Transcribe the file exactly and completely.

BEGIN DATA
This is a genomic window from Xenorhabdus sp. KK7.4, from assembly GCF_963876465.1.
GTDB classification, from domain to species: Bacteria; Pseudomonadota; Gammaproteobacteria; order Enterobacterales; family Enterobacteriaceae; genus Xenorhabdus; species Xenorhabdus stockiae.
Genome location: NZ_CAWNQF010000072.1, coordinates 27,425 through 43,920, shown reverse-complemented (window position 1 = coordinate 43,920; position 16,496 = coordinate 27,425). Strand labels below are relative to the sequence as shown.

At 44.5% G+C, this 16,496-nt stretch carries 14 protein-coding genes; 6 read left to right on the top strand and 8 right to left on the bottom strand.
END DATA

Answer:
This is a genomic window from Xenorhabdus sp. KK7.4, from assembly GCF_963876465.1.
GTDB classification, from domain to species: Bacteria; Pseudomonadota; Gammaproteobacteria; order Enterobacterales; family Enterobacteriaceae; genus Xenorhabdus; species Xenorhabdus stockiae.
Genome location: NZ_CAWNQF010000072.1, coordinates 27,425 through 43,920, shown reverse-complemented (window position 1 = coordinate 43,920; position 16,496 = coordinate 27,425). Strand labels below are relative to the sequence as shown.

At 44.5% G+C, this 16,496-nt stretch carries 14 protein-coding genes; 6 read left to right on the top strand and 8 right to left on the bottom strand.